Sky Links, 5-15-21

Is the story of the rich man and Lazarus, in Luke 16:19-31 an allegorical parable, not literal, that teaches us?  Or, is it a literal description of the experience of two men, after death?

Randy, at E Bible Answers, explains how this story is a parable:

The Rich Man and Lazarus – Is it Literal or Symbolic?

 Graham Harter wrote about what Tertullian said about the parable, how it teaches that we do have bodies in the afterlife and are not disembodied, as the gnostic teachers may have taught:

Is the story of the Rich Man and Lazarus ‘literal’? Yes, according to Tertullian

Got Questions: Your questions, Bible answers; summarized:

The important thing is that whether the story is a true incident or a parable, the teaching behind it remains the same. Even if it is not a \”real\” story, it is realistic. Parable or not, Jesus plainly used this story to teach that after death the unrighteous are eternally separated from God, that they remember their rejection of the Gospel, that they are in torment, and that their condition cannot be remedied. In Luke 16:19-31, whether parable or literal account, Jesus clearly taught the existence of heaven and hell as well as the deceitfulness of riches to those who trust in material wealth.

Is the fig tree, symbolic of Israel, in the Bible?

David Maas wrote this:

In Scripture, the fig tree is not used consistently as a symbol for Israel in Scripture, and nowhere in the New Testament is the image of a budding fig tree used to symbolize the nation flourishing once again in the Promised Land,

And:

Is the fig tree used consistently by Scripture to symbolize Israel? A cursory search demonstrates that the fig tree is not consistently or even frequently employed to symbolize Israel flourishing in the Promised Land.

And:

Nowhere in his ‘Olivet Discourse’ did Jesus state that he was using the fig tree to symbolize the nation of Israel flourishing in Palestine. If there is a tree or plant used by Scripture to symbolize Israel, and frequently so, it is the grapevine, NOT the fig tree – (Psalm 80:15, Isaiah 5:1-7, 27:2, Jeremiah 12:10, Ezekiel 15:1-8, Hosea 10:1, Matthew 20:1-16, 21:33-46, John 15:1-11).

In a few passages, the olive tree symbolizes the people of God, but it does not follow that the fig tree is always a cipher for a restored Israel, let alone in the parable of Jesus (Compare – Zechariah 4:3-12, Romans 11:17-24, Revelation 11:4).

And he concludes with this:

The analogy of the budding fig tree was a pictorial warning about coming events that would signal the destruction of Jerusalem and the Temple. “This generation,” the one contemporary with Jesus, would see “these things” taking place, and that “generation” would not cease until “all these things” came to pass.

Jesus provided a list of things that would signal the approach of the Temple’s destruction – “these things.” Of special note is the warning about the “abomination of desolation.” When the disciples saw it, it was imperative that they fled Jerusalem in all haste.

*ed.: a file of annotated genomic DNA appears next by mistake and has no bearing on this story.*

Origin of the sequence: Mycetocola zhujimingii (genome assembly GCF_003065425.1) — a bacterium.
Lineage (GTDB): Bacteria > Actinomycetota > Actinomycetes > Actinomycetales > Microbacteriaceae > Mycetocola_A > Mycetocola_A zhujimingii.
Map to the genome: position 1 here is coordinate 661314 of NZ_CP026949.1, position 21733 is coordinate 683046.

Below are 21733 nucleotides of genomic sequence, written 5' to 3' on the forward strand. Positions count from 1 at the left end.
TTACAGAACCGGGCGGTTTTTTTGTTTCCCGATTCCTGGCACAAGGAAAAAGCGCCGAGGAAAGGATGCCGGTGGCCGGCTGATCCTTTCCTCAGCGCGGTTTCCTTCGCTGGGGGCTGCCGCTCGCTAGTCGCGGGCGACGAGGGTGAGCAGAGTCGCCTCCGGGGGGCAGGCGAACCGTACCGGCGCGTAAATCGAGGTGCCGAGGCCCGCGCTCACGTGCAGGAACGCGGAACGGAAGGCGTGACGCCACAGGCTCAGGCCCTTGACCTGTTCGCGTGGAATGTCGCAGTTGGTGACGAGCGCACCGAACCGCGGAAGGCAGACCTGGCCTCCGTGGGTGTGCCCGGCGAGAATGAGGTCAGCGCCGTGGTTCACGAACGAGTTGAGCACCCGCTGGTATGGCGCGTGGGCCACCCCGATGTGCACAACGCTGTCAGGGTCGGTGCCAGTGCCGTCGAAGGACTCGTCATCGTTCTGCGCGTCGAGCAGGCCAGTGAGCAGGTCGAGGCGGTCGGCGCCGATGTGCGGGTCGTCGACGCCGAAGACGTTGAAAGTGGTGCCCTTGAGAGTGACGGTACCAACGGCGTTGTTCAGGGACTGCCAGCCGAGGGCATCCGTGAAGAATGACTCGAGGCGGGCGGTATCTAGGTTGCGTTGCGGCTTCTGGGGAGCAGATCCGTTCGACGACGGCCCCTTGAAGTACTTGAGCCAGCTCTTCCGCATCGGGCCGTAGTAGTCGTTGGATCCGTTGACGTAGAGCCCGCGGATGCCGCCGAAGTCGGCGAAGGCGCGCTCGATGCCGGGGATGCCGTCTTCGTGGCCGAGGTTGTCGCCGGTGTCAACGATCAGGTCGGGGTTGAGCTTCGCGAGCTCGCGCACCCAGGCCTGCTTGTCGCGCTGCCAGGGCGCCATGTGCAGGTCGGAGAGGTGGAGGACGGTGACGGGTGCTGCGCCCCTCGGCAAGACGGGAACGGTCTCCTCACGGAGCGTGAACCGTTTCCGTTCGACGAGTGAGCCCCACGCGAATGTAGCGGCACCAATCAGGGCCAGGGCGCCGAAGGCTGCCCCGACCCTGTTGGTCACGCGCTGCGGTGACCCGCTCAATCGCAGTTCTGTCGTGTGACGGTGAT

The fig tree is not used consistently in Scripture to symbolize Israel or the nation flourishing in the Promised Land. Jesus used the image of a fruitless fig tree on at least two occasions to represent a rebellious nation that merited divine judgment.

The point of the analogy was that the predicted events would indicate the approach of “summer” – The judgment on Jerusalem and the Temple that the “generation” contemporary with Jesus would witness and experience. The parable was not about a restoration of national Israel but, instead, its judgment for rejecting the Messiah of Yahweh.

BUDDING FIG TREE – RESTORED ISRAEL?

-Eric Hatfield
A lot of people are saying that, as the world slowly recovers from Covid, churches should NOT go back to what they were doing before. This break in normal church programs is too good an opportunity to lose.
A trending catchphrase is “table, not stage”.
  • Many of Jesus’ important conversations happened around meals.
  • Our model of leadership needs re-thinking. Jesus recommended servant leadership (Mark 9:35) and Paul recommended shared leadership according to gifts (Ephesians 4:11-12). The authority of a single, “presidential” senior pastor is too great a load for any human being to bear – Jesus is the one head of the church. 
  • Too much authority given to one person can lead to burnout, manipulation, ambition for power and wealth, the scandal of sexual abuse and poor decisions. And to the stifling of the rest of the body ….
  • These days in affluent western societies, many people are money rich and time poor, so the trend seems to be for churches to employ more staff and expect less of the rest of us. But this leads to congregations become more passive and less equipped and experienced in ministry. It robs the kingdom of God and the world of the ministry of so many people, and limits ministry to the few.
  • When we sit in rows facing a stage, we are robbed of fellowship and the contribution of the many – we become performers and audience. Sermonising tends to keep people passive, and we don’t learn well when we’re not engaged.
  • And our mission is robbed too, as time and resources are devoted to making the Sunday event as slick and attractive as possible, even though this does little to draw people into the kingdom of God or to serve them.
  •  Hospitality, fellowship and community are important values in the New Testament – talked about much more than sermons or sung worship if you check it out. Gathering in a circle or around a table are much more conducive to these values than sitting in rows listening. We can see each others’ faces and relate personally. Sharing a meal seems to build community. Hospitality is a great way to break down barriers and welcome new people.
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Byzantine icon of the cursing of the fig tree

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